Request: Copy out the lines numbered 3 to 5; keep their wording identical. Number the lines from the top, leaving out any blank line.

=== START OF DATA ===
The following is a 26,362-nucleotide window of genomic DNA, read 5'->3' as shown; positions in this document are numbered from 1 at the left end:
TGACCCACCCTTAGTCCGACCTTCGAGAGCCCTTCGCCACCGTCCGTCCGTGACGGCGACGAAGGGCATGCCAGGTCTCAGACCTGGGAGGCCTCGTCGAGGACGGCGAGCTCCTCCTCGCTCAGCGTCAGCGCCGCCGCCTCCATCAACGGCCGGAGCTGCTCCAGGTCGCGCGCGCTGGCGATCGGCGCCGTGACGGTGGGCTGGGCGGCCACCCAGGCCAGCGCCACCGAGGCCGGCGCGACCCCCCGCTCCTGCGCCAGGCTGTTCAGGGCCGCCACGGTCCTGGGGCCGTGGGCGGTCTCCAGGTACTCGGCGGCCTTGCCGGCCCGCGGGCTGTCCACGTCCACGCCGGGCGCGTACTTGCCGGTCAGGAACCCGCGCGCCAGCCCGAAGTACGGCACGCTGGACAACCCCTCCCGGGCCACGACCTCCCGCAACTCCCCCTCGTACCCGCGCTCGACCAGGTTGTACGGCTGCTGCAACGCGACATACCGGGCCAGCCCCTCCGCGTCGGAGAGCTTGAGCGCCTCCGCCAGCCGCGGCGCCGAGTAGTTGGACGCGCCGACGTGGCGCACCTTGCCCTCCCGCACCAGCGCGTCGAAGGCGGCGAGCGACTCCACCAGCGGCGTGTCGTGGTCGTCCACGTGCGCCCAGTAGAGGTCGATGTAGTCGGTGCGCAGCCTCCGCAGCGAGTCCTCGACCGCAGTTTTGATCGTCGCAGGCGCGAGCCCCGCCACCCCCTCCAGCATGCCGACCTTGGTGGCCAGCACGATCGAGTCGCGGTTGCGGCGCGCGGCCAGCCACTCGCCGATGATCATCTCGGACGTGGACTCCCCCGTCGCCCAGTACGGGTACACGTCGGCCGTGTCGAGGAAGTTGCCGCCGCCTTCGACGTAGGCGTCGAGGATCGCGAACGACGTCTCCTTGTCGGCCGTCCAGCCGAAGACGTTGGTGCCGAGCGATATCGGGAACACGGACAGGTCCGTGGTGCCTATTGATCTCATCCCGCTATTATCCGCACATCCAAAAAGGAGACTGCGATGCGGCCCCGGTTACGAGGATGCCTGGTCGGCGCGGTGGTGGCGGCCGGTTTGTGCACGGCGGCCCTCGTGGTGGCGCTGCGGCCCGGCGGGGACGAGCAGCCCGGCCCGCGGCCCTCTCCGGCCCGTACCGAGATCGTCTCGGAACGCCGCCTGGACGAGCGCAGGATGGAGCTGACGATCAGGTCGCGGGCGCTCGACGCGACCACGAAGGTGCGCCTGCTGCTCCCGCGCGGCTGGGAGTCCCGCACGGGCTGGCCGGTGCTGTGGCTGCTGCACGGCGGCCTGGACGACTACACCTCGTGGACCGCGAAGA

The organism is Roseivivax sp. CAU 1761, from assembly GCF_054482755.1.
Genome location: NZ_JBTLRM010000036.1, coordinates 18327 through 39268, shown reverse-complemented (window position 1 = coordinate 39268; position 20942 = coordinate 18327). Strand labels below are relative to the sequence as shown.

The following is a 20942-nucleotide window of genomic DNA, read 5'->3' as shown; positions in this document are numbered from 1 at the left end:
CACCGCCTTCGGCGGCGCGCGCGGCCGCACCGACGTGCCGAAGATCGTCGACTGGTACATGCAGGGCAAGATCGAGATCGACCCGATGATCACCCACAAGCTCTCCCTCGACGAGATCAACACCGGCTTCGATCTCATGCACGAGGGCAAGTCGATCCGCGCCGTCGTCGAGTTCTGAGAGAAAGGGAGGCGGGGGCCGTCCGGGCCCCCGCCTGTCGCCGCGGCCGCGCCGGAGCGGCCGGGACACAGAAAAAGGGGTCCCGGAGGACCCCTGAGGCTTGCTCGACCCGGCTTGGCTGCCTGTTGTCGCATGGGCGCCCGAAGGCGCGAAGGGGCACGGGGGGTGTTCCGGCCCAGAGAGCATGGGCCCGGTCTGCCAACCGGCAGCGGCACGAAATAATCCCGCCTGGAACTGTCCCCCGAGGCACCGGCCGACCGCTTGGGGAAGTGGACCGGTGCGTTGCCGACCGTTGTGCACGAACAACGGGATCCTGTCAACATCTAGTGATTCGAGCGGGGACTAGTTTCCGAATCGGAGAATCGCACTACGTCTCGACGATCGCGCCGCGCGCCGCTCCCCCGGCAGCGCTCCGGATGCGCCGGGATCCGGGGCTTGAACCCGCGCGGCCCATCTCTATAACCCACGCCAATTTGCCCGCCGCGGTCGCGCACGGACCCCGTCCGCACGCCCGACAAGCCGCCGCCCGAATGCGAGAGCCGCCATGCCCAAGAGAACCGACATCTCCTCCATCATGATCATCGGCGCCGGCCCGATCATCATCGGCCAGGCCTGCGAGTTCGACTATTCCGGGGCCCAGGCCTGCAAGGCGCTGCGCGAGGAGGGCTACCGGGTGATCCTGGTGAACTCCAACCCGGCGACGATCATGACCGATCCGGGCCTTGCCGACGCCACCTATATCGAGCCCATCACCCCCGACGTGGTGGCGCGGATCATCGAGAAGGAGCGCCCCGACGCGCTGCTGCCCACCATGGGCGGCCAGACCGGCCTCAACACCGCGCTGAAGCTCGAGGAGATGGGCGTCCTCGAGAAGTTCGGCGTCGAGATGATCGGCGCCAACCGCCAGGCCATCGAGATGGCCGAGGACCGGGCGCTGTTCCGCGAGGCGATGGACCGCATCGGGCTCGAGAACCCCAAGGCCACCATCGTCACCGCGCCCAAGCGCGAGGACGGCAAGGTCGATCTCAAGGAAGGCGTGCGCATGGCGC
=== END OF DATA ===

The organism is Roseivivax sp. CAU 1761, from assembly GCF_054482755.1.
Genome location: NZ_JBTLRM010000036.1, coordinates 18327 through 39268, shown reverse-complemented (window position 1 = coordinate 39268; position 20942 = coordinate 18327). Strand labels below are relative to the sequence as shown.

The following is a 20942-nucleotide window of genomic DNA, read 5'->3' as shown; positions in this document are numbered from 1 at the left end: